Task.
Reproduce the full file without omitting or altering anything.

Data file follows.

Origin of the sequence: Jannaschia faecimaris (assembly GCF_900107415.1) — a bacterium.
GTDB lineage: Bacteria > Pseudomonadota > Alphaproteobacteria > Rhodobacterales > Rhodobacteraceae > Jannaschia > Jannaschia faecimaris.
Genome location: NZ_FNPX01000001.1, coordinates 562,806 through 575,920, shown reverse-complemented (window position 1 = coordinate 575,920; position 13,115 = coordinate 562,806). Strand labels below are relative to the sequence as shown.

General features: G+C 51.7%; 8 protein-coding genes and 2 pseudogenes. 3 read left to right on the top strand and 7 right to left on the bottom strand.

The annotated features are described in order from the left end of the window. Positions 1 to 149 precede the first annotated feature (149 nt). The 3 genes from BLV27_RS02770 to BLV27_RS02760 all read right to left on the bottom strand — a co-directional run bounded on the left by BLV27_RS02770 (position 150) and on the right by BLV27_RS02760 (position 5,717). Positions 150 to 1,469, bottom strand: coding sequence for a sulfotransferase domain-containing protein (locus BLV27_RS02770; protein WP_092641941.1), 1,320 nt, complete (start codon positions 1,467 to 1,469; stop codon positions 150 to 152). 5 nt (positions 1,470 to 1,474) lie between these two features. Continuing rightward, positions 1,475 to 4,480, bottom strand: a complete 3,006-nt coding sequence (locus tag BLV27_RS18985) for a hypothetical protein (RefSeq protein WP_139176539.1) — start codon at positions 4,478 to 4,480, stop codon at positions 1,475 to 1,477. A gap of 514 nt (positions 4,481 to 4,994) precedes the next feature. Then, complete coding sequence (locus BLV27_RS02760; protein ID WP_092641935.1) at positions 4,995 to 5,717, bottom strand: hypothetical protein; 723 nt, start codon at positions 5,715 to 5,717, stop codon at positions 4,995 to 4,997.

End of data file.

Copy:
Origin of the sequence: Jannaschia faecimaris (assembly GCF_900107415.1) — a bacterium.
GTDB lineage: Bacteria > Pseudomonadota > Alphaproteobacteria > Rhodobacterales > Rhodobacteraceae > Jannaschia > Jannaschia faecimaris.
Genome location: NZ_FNPX01000001.1, coordinates 562,806 through 575,920, shown reverse-complemented (window position 1 = coordinate 575,920; position 13,115 = coordinate 562,806). Strand labels below are relative to the sequence as shown.

General features: G+C 51.7%; 8 protein-coding genes and 2 pseudogenes. 3 read left to right on the top strand and 7 right to left on the bottom strand.

The annotated features are described in order from the left end of the window. Positions 1 to 149 precede the first annotated feature (149 nt). The 3 genes from BLV27_RS02770 to BLV27_RS02760 all read right to left on the bottom strand — a co-directional run bounded on the left by BLV27_RS02770 (position 150) and on the right by BLV27_RS02760 (position 5,717). Positions 150 to 1,469, bottom strand: coding sequence for a sulfotransferase domain-containing protein (locus BLV27_RS02770; protein WP_092641941.1), 1,320 nt, complete (start codon positions 1,467 to 1,469; stop codon positions 150 to 152). 5 nt (positions 1,470 to 1,474) lie between these two features. Continuing rightward, positions 1,475 to 4,480, bottom strand: a complete 3,006-nt coding sequence (locus tag BLV27_RS18985) for a hypothetical protein (RefSeq protein WP_139176539.1) — start codon at positions 4,478 to 4,480, stop codon at positions 1,475 to 1,477. A gap of 514 nt (positions 4,481 to 4,994) precedes the next feature. Then, complete coding sequence (locus BLV27_RS02760; protein ID WP_092641935.1) at positions 4,995 to 5,717, bottom strand: hypothetical protein; 723 nt, start codon at positions 5,715 to 5,717, stop codon at positions 4,995 to 4,997.